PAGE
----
It’s been more than 50 years since the Cuban revolution that turned the island-nation resting 90-miles away from the coast of Florida into a communist state and Cold-War-era America’s number one enemy. Fifty-years later, despite the fall of its biggest backer, the Soviet Union, the island is still ruled by the same regime that brought forth the revolution. Yet, the country has slowly changed in the last few. Since Fidel Castro stepped down as president in 2008 to allow his brother to assume the title, the government has planned to cut one million jobs in order to boost the private sector as well as freed political prisoners, and Castro himself even has expressed doubts that the methods used over the last half-century had worked.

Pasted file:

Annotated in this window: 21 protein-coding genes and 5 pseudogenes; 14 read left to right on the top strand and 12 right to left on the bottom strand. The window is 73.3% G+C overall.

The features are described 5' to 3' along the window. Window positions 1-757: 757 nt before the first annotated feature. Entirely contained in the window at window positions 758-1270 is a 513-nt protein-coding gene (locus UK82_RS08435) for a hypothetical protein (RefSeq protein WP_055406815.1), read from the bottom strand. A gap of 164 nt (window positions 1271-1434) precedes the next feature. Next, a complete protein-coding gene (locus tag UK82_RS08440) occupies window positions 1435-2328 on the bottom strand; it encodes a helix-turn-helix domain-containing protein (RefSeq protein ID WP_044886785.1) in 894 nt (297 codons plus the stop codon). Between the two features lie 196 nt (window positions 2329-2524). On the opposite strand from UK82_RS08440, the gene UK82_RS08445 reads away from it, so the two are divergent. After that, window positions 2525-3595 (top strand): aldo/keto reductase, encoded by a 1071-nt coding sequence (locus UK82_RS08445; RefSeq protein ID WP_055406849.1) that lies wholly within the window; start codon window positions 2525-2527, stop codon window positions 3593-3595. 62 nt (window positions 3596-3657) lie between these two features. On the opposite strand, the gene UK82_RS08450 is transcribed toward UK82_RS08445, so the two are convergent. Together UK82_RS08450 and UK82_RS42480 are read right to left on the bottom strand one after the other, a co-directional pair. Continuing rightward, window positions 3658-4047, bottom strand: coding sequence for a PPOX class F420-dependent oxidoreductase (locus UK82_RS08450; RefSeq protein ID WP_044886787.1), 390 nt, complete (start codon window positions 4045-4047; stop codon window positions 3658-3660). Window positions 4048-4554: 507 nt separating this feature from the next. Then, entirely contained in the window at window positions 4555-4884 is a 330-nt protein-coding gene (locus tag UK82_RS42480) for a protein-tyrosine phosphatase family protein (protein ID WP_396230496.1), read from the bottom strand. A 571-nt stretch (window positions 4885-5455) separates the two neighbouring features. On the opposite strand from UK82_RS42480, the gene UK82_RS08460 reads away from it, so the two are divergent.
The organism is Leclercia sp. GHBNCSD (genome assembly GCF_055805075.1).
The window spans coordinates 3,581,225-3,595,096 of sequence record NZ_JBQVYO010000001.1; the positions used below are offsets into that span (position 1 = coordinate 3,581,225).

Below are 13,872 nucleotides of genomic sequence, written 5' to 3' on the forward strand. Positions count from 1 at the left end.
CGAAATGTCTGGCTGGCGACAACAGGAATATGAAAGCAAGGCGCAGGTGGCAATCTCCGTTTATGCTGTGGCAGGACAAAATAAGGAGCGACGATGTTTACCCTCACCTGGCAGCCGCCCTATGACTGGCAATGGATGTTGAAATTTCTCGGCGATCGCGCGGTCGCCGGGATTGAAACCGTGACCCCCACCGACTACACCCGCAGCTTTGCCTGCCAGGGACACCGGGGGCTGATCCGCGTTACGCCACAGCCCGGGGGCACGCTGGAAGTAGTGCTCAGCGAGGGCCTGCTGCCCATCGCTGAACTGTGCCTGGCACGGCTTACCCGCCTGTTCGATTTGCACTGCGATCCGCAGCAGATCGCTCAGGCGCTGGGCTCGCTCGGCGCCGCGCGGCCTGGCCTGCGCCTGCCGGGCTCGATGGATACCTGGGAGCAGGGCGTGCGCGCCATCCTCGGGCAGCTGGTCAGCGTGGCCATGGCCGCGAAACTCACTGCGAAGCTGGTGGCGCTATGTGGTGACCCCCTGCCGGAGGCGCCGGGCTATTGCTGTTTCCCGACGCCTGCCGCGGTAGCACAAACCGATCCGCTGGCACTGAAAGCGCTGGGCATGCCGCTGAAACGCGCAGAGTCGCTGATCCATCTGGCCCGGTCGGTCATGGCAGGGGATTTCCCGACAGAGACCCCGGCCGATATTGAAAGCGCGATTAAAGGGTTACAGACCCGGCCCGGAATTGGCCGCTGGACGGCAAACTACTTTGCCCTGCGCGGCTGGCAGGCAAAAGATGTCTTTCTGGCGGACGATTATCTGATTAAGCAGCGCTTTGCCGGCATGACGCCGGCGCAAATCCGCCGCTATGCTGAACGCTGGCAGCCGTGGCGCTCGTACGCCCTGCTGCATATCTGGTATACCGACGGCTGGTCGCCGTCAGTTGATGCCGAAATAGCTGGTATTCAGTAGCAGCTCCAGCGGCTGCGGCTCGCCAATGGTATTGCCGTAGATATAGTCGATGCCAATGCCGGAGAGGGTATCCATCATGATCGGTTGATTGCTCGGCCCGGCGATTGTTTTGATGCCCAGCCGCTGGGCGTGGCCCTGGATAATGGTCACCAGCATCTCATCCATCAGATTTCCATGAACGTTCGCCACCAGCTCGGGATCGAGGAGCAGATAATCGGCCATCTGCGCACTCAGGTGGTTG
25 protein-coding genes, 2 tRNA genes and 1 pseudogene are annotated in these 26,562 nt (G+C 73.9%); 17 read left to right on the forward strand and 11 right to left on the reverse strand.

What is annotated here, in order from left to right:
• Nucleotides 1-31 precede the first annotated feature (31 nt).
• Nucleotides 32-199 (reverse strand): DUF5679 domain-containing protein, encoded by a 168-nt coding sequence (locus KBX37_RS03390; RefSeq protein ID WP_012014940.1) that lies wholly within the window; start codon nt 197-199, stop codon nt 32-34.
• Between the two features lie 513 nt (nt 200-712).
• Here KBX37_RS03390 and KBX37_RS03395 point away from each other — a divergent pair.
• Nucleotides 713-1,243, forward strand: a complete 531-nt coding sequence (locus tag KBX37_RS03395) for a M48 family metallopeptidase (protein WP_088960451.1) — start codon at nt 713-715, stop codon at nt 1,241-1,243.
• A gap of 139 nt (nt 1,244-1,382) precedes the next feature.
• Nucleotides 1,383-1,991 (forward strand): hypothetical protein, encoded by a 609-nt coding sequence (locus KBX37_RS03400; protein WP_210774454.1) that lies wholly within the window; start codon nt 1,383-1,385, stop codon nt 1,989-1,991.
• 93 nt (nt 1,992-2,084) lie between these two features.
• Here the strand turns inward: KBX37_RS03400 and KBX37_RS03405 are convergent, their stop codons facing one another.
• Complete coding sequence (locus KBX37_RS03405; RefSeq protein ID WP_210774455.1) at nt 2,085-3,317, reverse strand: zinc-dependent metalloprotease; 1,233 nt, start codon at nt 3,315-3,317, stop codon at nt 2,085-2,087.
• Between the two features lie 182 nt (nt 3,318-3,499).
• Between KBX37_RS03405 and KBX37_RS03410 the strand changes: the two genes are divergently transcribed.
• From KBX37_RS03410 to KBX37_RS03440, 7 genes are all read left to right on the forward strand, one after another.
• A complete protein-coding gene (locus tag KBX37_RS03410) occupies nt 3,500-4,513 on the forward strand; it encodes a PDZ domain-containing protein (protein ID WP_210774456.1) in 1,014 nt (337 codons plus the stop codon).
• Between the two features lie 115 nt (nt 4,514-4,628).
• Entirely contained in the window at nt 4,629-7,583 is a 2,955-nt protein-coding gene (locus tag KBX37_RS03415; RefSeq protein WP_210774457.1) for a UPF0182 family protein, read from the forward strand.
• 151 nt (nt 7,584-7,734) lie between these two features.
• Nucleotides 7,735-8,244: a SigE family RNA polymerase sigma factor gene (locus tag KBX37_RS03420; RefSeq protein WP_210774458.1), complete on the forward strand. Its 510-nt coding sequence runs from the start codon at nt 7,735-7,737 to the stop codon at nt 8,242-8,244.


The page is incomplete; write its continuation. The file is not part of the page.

Along with this impending sense of change comes a generation raised to know nothing other than a Cuba ruled by the same men that came to power in 1959, the “Grandchildren of the Revolution“. Filmed under cover by director Carlos Montaner, the “Grandchildren of the Cuban Revolution” interviews several disillusioned and cynical Cuban youths, who feel disconnected from the ideals of the country’s leadership. Presented by Raices de Esperanza, a non-profit group that sponsors academic and cultural initiatives focused on empowering young people in Cuba, the “Grandchildren of the Cuban Revolution” will be shown at the Colony Theater on Lincoln Road at 7pm, followed by a panel discussion.
For more information, visit http://www.raicesdeesperanza.org/